Forum for Science, Industry and Business

Sponsored by:     3M 
Search our Site:

 

New automated tool 'debugs' nuclear weapon simulations

02.06.2010
Purdue University researchers, working with high-performance computing experts at Lawrence Livermore National Laboratory, have created an automated program to "debug" simulations used to more efficiently certify the nation's nuclear weapons.

The program, called AutomaDeD (pronounced like automated), finds errors in computer code for complex "parallel" programs.

"The simulations take several weeks to run, and then they have to be debugged to correct errors in the code," said Saurabh Bagchi, an associate professor in Purdue's School of Electrical and Computer Engineering. "The error might have occurred in the first hour of operation, and if you had known about it you could have stopped it then."

Because international treaties forbid the detonation of nuclear test weapons, certification is done using complex simulations. The simulations, which may contain as many as 100,000 lines of computer code, must accurately show reactions taking place on the scale of milliseconds, or thousandths of a second.

"Many times an error in a simulation code may not become evident until long after it occurs," said Bronis R. de Supinski, co-leader of the ASC Application Development Environment Performance Team at the U.S. Department of Energy's Lawrence Livermore National Laboratory. "These delays are challenging since they make the actual location of the bug unclear."

In parallel operations used for powerful simulation tools, a highly complex job is split into numerous smaller and more manageable processes that are handled by separate machines in large computer clusters. After the computers complete their individual processes, all of the parallel results are combined.

Conventional debugging programs, however, must be operated manually, with engineers navigating through a large number of processes.

"Debuggers have worked well for sequential applications," Bagchi said. "But when we extend these to large parallel applications, application developers are not very happy because it's very time consuming and difficult to do the manual debugging. It is just difficult for human cognitive abilities to keep track of what is going on simultaneously in many processes and determine what is anomalous."

So, to enable the automatic debugging of the simulations, the researchers created AutomaDeD, which stands for automata-based debugging for dissimilar parallel tasks.

"The idea is to use AutomaDeD as the simulation is running to automatically monitor what's happening," Bagchi said. "If things start going wrong, AutomaDeD would stop and flag which process and which part of the code in the process is likely anomalous."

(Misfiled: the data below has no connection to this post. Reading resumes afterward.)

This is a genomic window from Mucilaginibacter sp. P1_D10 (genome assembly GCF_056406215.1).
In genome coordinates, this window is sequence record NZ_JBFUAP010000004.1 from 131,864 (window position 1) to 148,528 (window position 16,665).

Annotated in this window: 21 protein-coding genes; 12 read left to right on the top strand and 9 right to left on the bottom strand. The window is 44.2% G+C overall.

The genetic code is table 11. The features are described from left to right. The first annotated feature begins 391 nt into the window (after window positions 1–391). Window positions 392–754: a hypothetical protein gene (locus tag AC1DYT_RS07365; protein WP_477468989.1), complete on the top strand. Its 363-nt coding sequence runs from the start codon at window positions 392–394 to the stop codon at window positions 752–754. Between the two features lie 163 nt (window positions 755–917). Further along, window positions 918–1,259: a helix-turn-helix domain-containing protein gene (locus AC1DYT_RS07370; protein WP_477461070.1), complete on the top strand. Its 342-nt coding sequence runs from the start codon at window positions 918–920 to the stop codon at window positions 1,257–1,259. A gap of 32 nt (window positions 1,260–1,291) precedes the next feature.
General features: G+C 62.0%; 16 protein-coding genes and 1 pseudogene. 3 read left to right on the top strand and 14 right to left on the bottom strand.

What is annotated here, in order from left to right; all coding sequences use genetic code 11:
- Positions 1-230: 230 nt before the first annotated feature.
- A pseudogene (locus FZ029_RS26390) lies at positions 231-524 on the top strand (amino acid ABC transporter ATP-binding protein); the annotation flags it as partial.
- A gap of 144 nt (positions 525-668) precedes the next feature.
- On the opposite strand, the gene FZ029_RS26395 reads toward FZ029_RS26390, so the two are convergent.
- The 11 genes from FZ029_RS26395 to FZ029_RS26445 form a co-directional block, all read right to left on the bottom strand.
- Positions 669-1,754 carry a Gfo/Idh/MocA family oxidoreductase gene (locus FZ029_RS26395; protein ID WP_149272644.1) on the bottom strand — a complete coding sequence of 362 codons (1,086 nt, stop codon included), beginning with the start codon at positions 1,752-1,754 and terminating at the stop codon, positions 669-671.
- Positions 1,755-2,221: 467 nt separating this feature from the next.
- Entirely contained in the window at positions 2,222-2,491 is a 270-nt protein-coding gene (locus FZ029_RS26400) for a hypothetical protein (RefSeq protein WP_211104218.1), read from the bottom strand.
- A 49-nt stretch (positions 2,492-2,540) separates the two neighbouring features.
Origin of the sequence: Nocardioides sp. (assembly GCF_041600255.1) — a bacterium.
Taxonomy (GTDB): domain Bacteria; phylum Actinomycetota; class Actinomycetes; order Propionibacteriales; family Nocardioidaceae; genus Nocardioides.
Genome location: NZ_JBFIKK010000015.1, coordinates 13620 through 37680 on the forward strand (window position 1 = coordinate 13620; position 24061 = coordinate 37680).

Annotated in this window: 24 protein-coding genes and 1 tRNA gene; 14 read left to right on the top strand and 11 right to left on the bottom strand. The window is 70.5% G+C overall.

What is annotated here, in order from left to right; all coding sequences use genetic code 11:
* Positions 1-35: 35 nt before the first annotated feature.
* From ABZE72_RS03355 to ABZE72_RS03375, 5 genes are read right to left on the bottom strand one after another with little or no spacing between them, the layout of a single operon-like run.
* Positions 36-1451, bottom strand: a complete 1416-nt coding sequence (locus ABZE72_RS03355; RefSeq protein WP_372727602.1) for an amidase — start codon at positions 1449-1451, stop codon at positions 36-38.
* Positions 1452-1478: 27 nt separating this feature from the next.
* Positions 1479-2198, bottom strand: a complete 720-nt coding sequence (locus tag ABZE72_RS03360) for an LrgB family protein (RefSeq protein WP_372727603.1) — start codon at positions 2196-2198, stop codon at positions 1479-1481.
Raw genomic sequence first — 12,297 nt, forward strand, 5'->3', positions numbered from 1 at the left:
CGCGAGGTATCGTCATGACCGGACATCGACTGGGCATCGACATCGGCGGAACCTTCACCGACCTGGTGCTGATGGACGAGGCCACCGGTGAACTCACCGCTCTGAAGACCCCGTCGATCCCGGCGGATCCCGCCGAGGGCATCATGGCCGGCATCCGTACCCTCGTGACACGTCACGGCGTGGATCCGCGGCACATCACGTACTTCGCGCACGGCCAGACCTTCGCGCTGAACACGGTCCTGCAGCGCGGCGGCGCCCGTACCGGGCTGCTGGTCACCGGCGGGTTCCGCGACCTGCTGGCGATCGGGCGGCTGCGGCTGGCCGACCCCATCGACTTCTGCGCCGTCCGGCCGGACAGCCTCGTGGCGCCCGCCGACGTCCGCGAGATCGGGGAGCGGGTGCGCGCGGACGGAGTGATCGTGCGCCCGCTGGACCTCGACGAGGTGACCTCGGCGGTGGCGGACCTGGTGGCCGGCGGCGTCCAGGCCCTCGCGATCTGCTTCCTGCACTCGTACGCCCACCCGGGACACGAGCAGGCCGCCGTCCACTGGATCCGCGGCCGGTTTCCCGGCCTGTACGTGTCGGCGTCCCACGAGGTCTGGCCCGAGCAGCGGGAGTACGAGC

Errors in software code cause "stalls" and "hangs" that slow or halt simulations or give incorrect results. Another problem with parallel programs is interference from software that previously ran on the same computer clusters but were not properly expunged before the new job started running.

Recent research findings show AutomatDeD was 90 percent accurate in identifying the time "phase" when stalls and hangs occurred; 80 percent accurate in identifying the specific tasks that were the sources for stalls and hangs; and 70 percent accurate in identifying the interference faults.

The findings will be detailed in a research paper to be presented on June 30 during the 40th Annual IEEE/IFIP International Conference on Dependable Systems and Networks in Chicago. The paper was written by Purdue doctoral student Ignacio Laguna, Bagchi, and Lawrence Livermore scientists Greg Bronevetsky, de Supinski, Dong H. Ahn and Martin Schulz. The primary developers of the program are Bronevetsky and Laguna.

The same debugging approach could be used to find errors in other parallel applications, such as those used in climate modeling and high-energy particle physics.

AutomaDeD works first by grouping the large number of processes into a smaller number of "equivalence classes" with similar traits. Grouping the processes into equivalence classes keeps the analysis simple enough that it can be done while the simulation is running.

AutomataDeD also works by splitting a simulation into numerous windows of time, called phases.

"So our tool lets you know if the error occurs for task 1 and task 5 in phase 153 and allows you to zoom in and find the specific part of the code that is problematic," Bagchi said.

Large computer clusters operated by Lawrence Livermore containing thousands of processors have been used for the debugging operations.